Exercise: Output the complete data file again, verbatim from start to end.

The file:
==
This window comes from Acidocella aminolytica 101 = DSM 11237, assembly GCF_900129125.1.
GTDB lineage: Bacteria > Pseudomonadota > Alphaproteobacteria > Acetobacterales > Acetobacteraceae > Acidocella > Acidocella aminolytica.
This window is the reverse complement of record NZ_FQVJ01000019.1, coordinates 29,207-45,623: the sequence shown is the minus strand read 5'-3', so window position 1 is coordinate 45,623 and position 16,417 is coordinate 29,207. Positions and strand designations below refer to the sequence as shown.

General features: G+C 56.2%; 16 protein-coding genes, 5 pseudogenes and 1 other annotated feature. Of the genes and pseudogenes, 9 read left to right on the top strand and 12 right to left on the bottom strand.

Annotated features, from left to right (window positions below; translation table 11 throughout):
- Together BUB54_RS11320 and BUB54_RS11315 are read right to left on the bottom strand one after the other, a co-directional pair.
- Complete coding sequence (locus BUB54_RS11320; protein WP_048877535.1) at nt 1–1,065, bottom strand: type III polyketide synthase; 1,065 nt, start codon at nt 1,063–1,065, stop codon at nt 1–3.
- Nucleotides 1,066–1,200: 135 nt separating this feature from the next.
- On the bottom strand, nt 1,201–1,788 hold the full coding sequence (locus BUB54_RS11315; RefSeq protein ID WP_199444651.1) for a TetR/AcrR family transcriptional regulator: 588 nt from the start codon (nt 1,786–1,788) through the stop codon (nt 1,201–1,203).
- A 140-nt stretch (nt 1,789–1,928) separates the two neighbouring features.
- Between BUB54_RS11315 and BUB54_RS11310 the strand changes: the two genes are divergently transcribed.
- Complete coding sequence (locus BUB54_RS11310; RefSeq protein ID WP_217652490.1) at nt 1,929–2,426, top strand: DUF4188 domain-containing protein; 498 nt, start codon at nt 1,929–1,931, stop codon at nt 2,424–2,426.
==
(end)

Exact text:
This window comes from Acidocella aminolytica 101 = DSM 11237, assembly GCF_900129125.1.
GTDB lineage: Bacteria > Pseudomonadota > Alphaproteobacteria > Acetobacterales > Acetobacteraceae > Acidocella > Acidocella aminolytica.
This window is the reverse complement of record NZ_FQVJ01000019.1, coordinates 29,207-45,623: the sequence shown is the minus strand read 5'-3', so window position 1 is coordinate 45,623 and position 16,417 is coordinate 29,207. Positions and strand designations below refer to the sequence as shown.

General features: G+C 56.2%; 16 protein-coding genes, 5 pseudogenes and 1 other annotated feature. Of the genes and pseudogenes, 9 read left to right on the top strand and 12 right to left on the bottom strand.

Annotated features, from left to right (window positions below; translation table 11 throughout):
- Together BUB54_RS11320 and BUB54_RS11315 are read right to left on the bottom strand one after the other, a co-directional pair.
- Complete coding sequence (locus BUB54_RS11320; protein WP_048877535.1) at nt 1–1,065, bottom strand: type III polyketide synthase; 1,065 nt, start codon at nt 1,063–1,065, stop codon at nt 1–3.
- Nucleotides 1,066–1,200: 135 nt separating this feature from the next.
- On the bottom strand, nt 1,201–1,788 hold the full coding sequence (locus BUB54_RS11315; RefSeq protein ID WP_199444651.1) for a TetR/AcrR family transcriptional regulator: 588 nt from the start codon (nt 1,786–1,788) through the stop codon (nt 1,201–1,203).
- A 140-nt stretch (nt 1,789–1,928) separates the two neighbouring features.
- Between BUB54_RS11315 and BUB54_RS11310 the strand changes: the two genes are divergently transcribed.
- Complete coding sequence (locus BUB54_RS11310; RefSeq protein ID WP_217652490.1) at nt 1,929–2,426, top strand: DUF4188 domain-containing protein; 498 nt, start codon at nt 1,929–1,931, stop codon at nt 2,424–2,426.